• A computer (Primary) with an Intel-based processor for running SuSE Linux (we recommend at least a Core 2 Duo 2.66GHz)
  • The Primary PC's motherboard should have a PCI Express x1 lane slot (we have tested the GIGABYTE GA-G31M-ES2L motherboard)
  • A second computer (Secondary) that is used for programming the FPGA bitstream and monitoring the RS232 output
  • The XUPV5-LX110T FPGA Board Platform (
  • 2GB Micron DDR2 SODIMM Memory (Part #: MT16HTF25664HY-667E1)
  • Xilinx USB Programming Cable
  • RS232 Cable
  • Optional: USB-to-Serial converter (necessary for machines without serial ports). This one works for both PCs & MACs:

Software Requirements

  • 32-bit openSUSE Linux 11.1-i586 (
  • Virtutech Simics 3.0.22 (
  • Bluespec SystemVerilog Compiler v2008.11.C
  • Xilinx ISE 10.1 w/ SP3, Xilinx EDK 10.1 w/ SP3 and latest Coregen IP update
  • Optional: Synopsys VCS Y-2006.06 (for Verilog simulations)

Installing the software

Installing and configuring openSUSE 11.1 on the Primary PC

The Linux PC (hereon referred to as Primary) should be installed using the 32-bit version of openSUSE Linux 11.1 (can be acquired from The kernel installed in our setup is

> uname -a
> Linux linux-pwbv #1 SMP 2008-12-04 18:10:04 +0100 i686 i686 i386 GNU/Linux

Adding required packages

Once you are at the openSUSE terminal, you must install a number of required packages:

sudo zypper install gcc
sudo zypper install gcc-c++
sudo zypper install subversion
sudo zypper install ncurses-devel

Installing and configuring Virtutech Simics 3.0.22 on the Primary PC

To install and run Simics on the Primary PC, it is necessary to acquire a FlexLM license from Virtutech ( and have it installed on a FlexLM server. Instructions for acquiring and installing an academic license can be found here: Instructions for downloading the Simics package can be found at The package should be: package-20-3.0.22-linux.tar.gz.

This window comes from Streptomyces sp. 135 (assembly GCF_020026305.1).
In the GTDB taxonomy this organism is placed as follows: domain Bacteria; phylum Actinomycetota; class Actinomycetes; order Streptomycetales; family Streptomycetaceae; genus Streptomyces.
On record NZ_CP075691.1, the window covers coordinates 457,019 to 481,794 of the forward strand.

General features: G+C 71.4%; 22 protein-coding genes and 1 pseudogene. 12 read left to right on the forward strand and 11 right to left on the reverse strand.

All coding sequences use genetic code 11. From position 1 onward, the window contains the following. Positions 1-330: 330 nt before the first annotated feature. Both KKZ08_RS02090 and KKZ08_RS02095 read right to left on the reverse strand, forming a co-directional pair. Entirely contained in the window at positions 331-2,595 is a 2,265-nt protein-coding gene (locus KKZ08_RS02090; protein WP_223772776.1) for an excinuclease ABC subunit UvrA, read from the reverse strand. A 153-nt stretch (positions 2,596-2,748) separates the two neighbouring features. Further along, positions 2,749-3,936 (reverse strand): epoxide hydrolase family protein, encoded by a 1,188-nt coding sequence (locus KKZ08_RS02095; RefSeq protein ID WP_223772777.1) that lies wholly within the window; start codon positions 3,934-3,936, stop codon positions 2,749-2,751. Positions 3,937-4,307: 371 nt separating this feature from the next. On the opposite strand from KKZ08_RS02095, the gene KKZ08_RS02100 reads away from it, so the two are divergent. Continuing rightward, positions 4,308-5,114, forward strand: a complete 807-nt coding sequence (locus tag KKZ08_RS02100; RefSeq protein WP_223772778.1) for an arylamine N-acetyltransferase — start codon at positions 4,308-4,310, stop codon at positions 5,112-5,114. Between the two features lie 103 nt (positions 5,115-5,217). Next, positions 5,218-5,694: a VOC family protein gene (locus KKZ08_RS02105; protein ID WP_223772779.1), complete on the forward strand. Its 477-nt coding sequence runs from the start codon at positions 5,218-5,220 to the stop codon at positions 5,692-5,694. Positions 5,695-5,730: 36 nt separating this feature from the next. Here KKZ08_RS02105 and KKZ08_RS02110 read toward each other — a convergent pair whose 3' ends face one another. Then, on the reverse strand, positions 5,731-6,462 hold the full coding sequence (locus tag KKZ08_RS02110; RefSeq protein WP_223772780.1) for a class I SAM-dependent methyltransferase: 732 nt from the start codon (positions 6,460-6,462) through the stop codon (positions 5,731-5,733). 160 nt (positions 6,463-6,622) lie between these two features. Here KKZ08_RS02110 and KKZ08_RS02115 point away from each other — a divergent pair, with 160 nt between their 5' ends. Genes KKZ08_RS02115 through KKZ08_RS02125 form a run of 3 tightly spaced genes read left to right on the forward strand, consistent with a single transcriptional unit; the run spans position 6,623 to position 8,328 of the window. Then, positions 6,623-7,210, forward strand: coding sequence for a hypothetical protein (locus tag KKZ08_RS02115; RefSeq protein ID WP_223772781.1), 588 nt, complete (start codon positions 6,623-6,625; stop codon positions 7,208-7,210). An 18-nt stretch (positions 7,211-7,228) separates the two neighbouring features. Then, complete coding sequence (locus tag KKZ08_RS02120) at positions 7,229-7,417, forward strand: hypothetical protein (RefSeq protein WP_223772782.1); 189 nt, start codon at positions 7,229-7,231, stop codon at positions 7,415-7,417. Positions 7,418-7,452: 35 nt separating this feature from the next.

To install Simics, unpackage this into your home folder:

gunzip -c package-20-3.0.22-linux.tar.gz | tar -xvf -

This should create a simics folder: ~/simics-3.0.22

Create a new file called .flexlmrc in your HOME directory (e.g., ~/.flexlmrc) and add:


To accept the license agreement, cd to ~/simics-3.0.22/scripts and type ./start-simics. When you are asked to, agree to the licensing terms and type Yes

We recommend reading the Simics User Guide for Unix and following through the “First Steps” guide and also familiarizing with the concept of Simics checkpoints and machine targets. Specifically, the simulated system that ProtoFlex supports is a Serengeti-based server system that utilizes UltraSPARC III processors.

WARNING: YOU MUST ABSOLUTELY USE VERSION 3.0.22. The Simics API library changes between versions, and we cannot offer any support if you choose to use an unsupported version. Our use of the Simics API library is extensive, and it is unlikely that any untested version will work.

Installing and configuring Bluespec System Verilog on the Primary PC

Acquiring the Bluespec compiler requires you to directly contact Bluespec, Inc. @ to request an academic FlexLM license. This license must be installed on your FlexLM server. You must then register on the forum at, which is currently used to host the Bluespec compiler releases.

Once you have unpackaged the Bluespec compiler onto the Primary PC, you should double-check that your .bashrc file contains the following:


To verify that your Bluespec compiler is ready for use, type: bsc –help. At the bottom, you should see something similar to:

License BCOMP expires in 362 days.

Downloading and compiling the ProtoFlex source code to the Primary PC

  • For EXTERNAL USERS, download the tarball. Uncompress the tarball by typing:
    tar -zxvf protoflex_1.0.tgz 
  • INTERNAL USERS ONLY: the most up-to-date code base can be checked out by typing:
    svn checkout --username <your_username> svn:// protoflex
  • We recommend placing all of the source code in a folder such as /home/<user>/protoflex. We will refer to this directory as <protoflex> from here on.
  • Once you have downloaded the source, you will need to add and populate a number of environment variables used in the ProtoFlex simulator within your .bashrc file:

Environment variable Description Example
PF_SIMICS Base directory where Simics is installed export PF_SIMICS=/home/pf_user/simics-3.0.22
PF_HOME Directory where Protoflex source was checked out export PF_HOME=/home/pf_user/protoflex
PF_DIAG Directory used to store SPARC diagnostics export PF_DIAG=/home/pf_user/diags
PF_REG Directory used to store regressions export PF_REG=/home/pf_user/regress

  • Finally, you will need to add this to your .bashrc file (after where the environment variables are defined):
export PF_SUN_HOST=none
source <protoflex>/